Saturday, January 9, 2010

Father-Daughter Bond

There are certain mornings when I get out of the shower that I can tell things just aren't quite right south of the belt-line. Sometimes my dangly parts have an unusual amount of friction, or perhaps a tackiness that time has taught me will lead to chaffing in a matter of hours. My job requires me to be on my feet for hours on end, roaming the dining room and observing the staff and the patrons to ensure things are running smoothly. This is hard to do with sandpaper between your legs, and so in a preemptive strike, I reach for my tried and trusted friend... Gold Bond Medicated Powder.

I keep it safe from toddlers high above my toilet on a window sill. I usually apply it while sitting on the aforementioned toilet so that the residue can be neatly flushed away, instead of falling into the carpet for all eternity. If you have never used Gold Bond, I urge you to do so. It's a sensation unlike any other... like stuffing a York Peppermint Patty where the sun don't shine, like a fresh arctic breeze cooling your nether regions. Refreshing, indeed.

So the other day after taking down the Christmas lights from the roof, I was struck with the urge to go potty. As is often the case in my house, I was not left alone to enjoy a moment of solitude, no. I was accompanied by a red-headed, inquisitive little girl who wanted to know just what I was doing. So I told her. "I'm pooping in the potty like a big boy." "Oh. OK." Then she ran off. Peace at last, I was left alone to finish my paperwork. Merely seconds later, she reappeared presenting me with the familiar yellow bottle with the red cap containing the powder of the Gods. "Here, daddy," she said, smiling and batting those big brown eyes at me. She knows me well, I thought, and I love her even more than I could ever imagine for that.

Laissez Faire

Jack has developed a laissez faire approach to urination. Hands off, baby. He's not touching a thing down there. I don't know if he's just focusing on keeping his shirt dry, or if he's going for style points. Either way, it's fun to watch.

Now, this may come as a surprise to you, but potty training is not something I particularly enjoy. In fact, I wouldn't do it at all if I didn't fear the wrath of my lovely and charming wife. But, I do my part, and she remains lovely and charming, and we're both happy. I will admit that it's a little easier for me with Jack than it was with Ella. Not only do we have the same plumbing, but there's a little sport involved when standing as opposed to sitting. Calculations must be made. Aim must be taken. Thrust and velocity are factors that must be considered when choosing the correct trajectory.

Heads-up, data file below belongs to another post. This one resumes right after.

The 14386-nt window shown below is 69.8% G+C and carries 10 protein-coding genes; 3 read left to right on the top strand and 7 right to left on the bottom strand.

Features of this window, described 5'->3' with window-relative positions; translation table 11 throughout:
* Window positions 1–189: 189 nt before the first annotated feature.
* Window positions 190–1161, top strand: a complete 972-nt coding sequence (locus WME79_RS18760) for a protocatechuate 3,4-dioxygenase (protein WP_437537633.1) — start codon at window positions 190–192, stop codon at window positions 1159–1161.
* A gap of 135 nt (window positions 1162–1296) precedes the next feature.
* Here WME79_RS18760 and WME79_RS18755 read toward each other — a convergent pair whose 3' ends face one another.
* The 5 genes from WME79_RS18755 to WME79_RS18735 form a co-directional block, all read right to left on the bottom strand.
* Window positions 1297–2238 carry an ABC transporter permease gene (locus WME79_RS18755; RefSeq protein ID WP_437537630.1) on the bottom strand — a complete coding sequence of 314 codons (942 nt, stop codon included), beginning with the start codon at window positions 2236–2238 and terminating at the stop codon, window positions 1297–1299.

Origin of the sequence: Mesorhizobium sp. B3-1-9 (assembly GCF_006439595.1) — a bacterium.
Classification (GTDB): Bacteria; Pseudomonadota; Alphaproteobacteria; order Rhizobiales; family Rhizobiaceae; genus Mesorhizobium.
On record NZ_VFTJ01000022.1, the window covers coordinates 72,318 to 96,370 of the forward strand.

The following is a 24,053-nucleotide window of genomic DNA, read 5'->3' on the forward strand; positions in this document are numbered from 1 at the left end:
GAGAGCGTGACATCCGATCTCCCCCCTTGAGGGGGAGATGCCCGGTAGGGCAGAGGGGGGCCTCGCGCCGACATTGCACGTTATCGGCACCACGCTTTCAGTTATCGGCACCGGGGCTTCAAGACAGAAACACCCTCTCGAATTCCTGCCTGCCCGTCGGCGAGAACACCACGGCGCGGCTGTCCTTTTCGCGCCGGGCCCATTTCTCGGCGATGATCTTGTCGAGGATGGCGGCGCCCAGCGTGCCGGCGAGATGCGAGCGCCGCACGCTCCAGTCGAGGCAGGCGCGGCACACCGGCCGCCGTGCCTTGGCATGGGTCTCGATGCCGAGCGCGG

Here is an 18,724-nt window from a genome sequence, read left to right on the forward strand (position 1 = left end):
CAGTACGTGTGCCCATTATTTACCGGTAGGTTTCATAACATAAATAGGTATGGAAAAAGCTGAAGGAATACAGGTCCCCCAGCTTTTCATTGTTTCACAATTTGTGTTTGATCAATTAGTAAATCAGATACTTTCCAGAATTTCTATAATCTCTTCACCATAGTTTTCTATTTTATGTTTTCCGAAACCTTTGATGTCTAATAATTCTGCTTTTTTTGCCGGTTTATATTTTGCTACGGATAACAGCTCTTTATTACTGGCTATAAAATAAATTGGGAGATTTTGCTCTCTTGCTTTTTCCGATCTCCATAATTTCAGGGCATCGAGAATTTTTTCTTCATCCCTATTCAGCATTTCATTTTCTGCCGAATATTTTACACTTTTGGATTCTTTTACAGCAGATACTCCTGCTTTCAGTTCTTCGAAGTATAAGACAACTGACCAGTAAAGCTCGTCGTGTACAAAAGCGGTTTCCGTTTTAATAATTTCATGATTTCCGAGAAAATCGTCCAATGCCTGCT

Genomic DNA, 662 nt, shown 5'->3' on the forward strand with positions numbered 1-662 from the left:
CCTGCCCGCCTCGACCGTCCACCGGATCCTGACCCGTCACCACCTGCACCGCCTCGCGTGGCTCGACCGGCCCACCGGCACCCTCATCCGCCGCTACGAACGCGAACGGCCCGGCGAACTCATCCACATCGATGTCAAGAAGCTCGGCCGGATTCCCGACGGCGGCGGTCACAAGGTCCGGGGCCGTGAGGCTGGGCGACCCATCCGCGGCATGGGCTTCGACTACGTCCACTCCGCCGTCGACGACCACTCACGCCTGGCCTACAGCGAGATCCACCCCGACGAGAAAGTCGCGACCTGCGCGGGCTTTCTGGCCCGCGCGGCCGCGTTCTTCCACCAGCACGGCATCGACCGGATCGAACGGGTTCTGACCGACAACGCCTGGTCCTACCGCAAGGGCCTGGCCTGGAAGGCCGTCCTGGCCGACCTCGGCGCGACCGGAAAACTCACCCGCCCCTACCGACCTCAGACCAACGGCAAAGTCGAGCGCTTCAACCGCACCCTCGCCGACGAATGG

Most of us who use our hands are capable of making minute adjustments rather quickly and with little effort in order to hit the target. But Jack... he aims with the big muscles. The back, the legs, the whole torso. He is fluid, and in constant motion. A whirligig of pivoting hips, pelvic thrusts, arching back, and bended knees. He looks like a cross between Mick Jagger performing "Jumping Jack Flash" and Neo from "The Matrix" dodging bullets in real time. His lips are taught, his brow furrowed, his concentration strong. He is limber and balanced and proud.

And I am proud, too. Go your own way, I say. March to a different beat. Prior to the Great Depression, laissez faire always worked. Jack's just kicking it old school, like before the New Deal, and I'm cool with that. Cool.

Friday, January 8, 2010

Dinner Conversation

Dinner is always an interesting time for the family to get together and discuss what's on their minds. Parents gloss over the details of their workdays and children ask questions about things they're too young to know about; all while passing the gravy and stuffing the gullet. Well, at least I think this is how it goes at most houses throughout the country, however, our house doesn't quite work that way.

Just the other night, for example, I had made a big pot of Red Beans and Rice. I had Cajun fever, and I thought this would do the trick. Now, sure I knew the kids wouldn't eat any of this, and the truth is that I didn't really have a plan for them. Incidentally, I was also practicing some chicken thighs for my first BBQ competition coming up in April, and they came off the smoker about the same time as dinner. My plan was for the wife and I to have a few bites of the thighs (done in two different marinades) before we sat down to eat to see which ones we liked better.

Well, I hadn't communicated this to her, and before I knew it, a couple of chicken thighs were cut up and placed in front of my children for dinner. I should tell you that Jack does not tolerate spicy food, and because BBQ judges like their chicken sweet and hot, there was a healthy dose of cayenne pepper in both marinades. And despite Ella's repeated claims that she likes BBQ, she hasn't developed a taste for it, either.

So after about two bites, Ella declares that she is "all done", and Jack is dripping slobber like a leaky faucet and trying to wipe his tongue with his shirt. The wife is yelling for everyone to remain in their seats and eat their cornbread, and I'm trying to get Jack to drink some milk, and then the wife is wondering why I cooked this food that nobody could eat, and I am wondering why she doesn't understand my BBQ obsession, and the kids are crying as I scramble to cook them a hot dog on the fly.

Everyone settles down and there is a palpable tension in the air. Silence permeates the room. But, at least, we're all eating. One big unhappy family. And then Ella, rubbing her hands on her chest in little circles, utters one tiny word. "Boobs." Did she just say that? Again..."Boobs." "Ella's got two boobs." And Jack, oblivious with a mouthful of hot dog, says "What are you talking about, Ella?" And there we were, normal again, one big happy family, laughing and trying not to spit food on one another.